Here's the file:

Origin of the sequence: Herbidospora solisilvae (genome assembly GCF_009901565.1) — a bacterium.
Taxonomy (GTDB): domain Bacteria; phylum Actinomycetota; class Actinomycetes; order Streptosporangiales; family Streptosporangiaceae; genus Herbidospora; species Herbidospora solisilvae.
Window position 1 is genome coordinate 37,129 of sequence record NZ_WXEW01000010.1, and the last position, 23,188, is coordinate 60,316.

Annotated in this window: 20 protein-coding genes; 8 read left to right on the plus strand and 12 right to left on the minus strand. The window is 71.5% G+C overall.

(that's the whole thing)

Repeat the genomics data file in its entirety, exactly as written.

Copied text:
Origin of the sequence: Herbidospora solisilvae (genome assembly GCF_009901565.1) — a bacterium.
Taxonomy (GTDB): domain Bacteria; phylum Actinomycetota; class Actinomycetes; order Streptosporangiales; family Streptosporangiaceae; genus Herbidospora; species Herbidospora solisilvae.
Window position 1 is genome coordinate 37,129 of sequence record NZ_WXEW01000010.1, and the last position, 23,188, is coordinate 60,316.

Annotated in this window: 20 protein-coding genes; 8 read left to right on the plus strand and 12 right to left on the minus strand. The window is 71.5% G+C overall.